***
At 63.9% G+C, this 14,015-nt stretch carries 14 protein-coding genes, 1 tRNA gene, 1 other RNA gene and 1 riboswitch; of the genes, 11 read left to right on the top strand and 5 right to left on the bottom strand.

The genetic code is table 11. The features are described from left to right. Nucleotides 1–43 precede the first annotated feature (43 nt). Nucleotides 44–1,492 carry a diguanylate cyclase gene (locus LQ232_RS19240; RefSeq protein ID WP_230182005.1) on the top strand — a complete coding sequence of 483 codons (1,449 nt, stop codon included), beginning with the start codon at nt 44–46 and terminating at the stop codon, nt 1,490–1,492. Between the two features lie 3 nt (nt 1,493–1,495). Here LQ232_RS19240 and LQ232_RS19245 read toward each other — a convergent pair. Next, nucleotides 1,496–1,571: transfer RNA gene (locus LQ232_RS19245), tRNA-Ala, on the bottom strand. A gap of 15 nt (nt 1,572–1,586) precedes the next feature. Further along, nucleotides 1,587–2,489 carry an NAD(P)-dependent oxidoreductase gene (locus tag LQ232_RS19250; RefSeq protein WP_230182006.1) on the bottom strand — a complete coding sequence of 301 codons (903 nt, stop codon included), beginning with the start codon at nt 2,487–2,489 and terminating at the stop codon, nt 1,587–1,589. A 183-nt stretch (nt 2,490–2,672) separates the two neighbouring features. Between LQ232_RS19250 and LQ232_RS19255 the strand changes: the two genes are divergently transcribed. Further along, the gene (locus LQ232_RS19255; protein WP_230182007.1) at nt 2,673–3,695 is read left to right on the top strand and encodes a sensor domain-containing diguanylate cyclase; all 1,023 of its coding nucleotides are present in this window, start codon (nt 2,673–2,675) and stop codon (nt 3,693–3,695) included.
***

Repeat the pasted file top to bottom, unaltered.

At 63.9% G+C, this 14,015-nt stretch carries 14 protein-coding genes, 1 tRNA gene, 1 other RNA gene and 1 riboswitch; of the genes, 11 read left to right on the top strand and 5 right to left on the bottom strand.

The genetic code is table 11. The features are described from left to right. Nucleotides 1–43 precede the first annotated feature (43 nt). Nucleotides 44–1,492 carry a diguanylate cyclase gene (locus LQ232_RS19240; RefSeq protein ID WP_230182005.1) on the top strand — a complete coding sequence of 483 codons (1,449 nt, stop codon included), beginning with the start codon at nt 44–46 and terminating at the stop codon, nt 1,490–1,492. Between the two features lie 3 nt (nt 1,493–1,495). Here LQ232_RS19240 and LQ232_RS19245 read toward each other — a convergent pair. Next, nucleotides 1,496–1,571: transfer RNA gene (locus LQ232_RS19245), tRNA-Ala, on the bottom strand. A gap of 15 nt (nt 1,572–1,586) precedes the next feature. Further along, nucleotides 1,587–2,489 carry an NAD(P)-dependent oxidoreductase gene (locus tag LQ232_RS19250; RefSeq protein WP_230182006.1) on the bottom strand — a complete coding sequence of 301 codons (903 nt, stop codon included), beginning with the start codon at nt 2,487–2,489 and terminating at the stop codon, nt 1,587–1,589. A 183-nt stretch (nt 2,490–2,672) separates the two neighbouring features. Between LQ232_RS19250 and LQ232_RS19255 the strand changes: the two genes are divergently transcribed. Further along, the gene (locus LQ232_RS19255; protein WP_230182007.1) at nt 2,673–3,695 is read left to right on the top strand and encodes a sensor domain-containing diguanylate cyclase; all 1,023 of its coding nucleotides are present in this window, start codon (nt 2,673–2,675) and stop codon (nt 3,693–3,695) included.